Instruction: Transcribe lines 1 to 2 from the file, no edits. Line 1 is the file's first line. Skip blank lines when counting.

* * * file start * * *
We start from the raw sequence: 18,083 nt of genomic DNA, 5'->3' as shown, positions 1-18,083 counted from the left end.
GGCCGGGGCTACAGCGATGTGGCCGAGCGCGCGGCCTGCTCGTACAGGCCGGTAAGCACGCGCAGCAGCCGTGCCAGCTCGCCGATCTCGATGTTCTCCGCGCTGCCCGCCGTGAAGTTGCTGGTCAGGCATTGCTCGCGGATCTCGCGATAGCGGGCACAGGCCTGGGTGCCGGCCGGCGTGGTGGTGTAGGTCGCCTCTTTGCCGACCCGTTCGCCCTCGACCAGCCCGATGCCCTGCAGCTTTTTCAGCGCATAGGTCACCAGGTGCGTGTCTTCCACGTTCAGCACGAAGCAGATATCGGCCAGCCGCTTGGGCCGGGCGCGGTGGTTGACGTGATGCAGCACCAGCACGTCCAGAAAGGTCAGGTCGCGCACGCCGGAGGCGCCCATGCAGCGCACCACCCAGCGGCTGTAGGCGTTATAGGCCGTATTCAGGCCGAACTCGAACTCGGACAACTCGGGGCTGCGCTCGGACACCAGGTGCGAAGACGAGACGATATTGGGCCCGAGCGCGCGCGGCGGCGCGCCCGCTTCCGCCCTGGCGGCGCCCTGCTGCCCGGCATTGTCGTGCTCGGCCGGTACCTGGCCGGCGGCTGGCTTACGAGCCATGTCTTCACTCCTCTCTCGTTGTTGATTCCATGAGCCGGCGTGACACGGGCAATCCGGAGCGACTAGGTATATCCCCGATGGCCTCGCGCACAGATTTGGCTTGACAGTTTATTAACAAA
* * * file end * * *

We start from the raw sequence: 18,083 nt of genomic DNA, 5'->3' as shown, positions 1-18,083 counted from the left end.
GGCCGGGGCTACAGCGATGTGGCCGAGCGCGCGGCCTGCTCGTACAGGCCGGTAAGCACGCGCAGCAGCCGTGCCAGCTCGCCGATCTCGATGTTCTCCGCGCTGCCCGCCGTGAAGTTGCTGGTCAGGCATTGCTCGCGGATCTCGCGATAGCGGGCACAGGCCTGGGTGCCGGCCGGCGTGGTGGTGTAGGTCGCCTCTTTGCCGACCCGTTCGCCCTCGACCAGCCCGATGCCCTGCAGCTTTTTCAGCGCATAGGTCACCAGGTGCGTGTCTTCCACGTTCAGCACGAAGCAGATATCGGCCAGCCGCTTGGGCCGGGCGCGGTGGTTGACGTGATGCAGCACCAGCACGTCCAGAAAGGTCAGGTCGCGCACGCCGGAGGCGCCCATGCAGCGCACCACCCAGCGGCTGTAGGCGTTATAGGCCGTATTCAGGCCGAACTCGAACTCGGACAACTCGGGGCTGCGCTCGGACACCAGGTGCGAAGACGAGACGATATTGGGCCCGAGCGCGCGCGGCGGCGCGCCCGCTTCCGCCCTGGCGGCGCCCTGCTGCCCGGCATTGTCGTGCTCGGCCGGTACCTGGCCGGCGGCTGGCTTACGAGCCATGTCTTCACTCCTCTCTCGTTGTTGATTCCATGAGCCGGCGTGACACGGGCAATCCGGAGCGACTAGGTATATCCCCGATGGCCTCGCGCACAGATTTGGCTTGACAGTTTATTAACAAA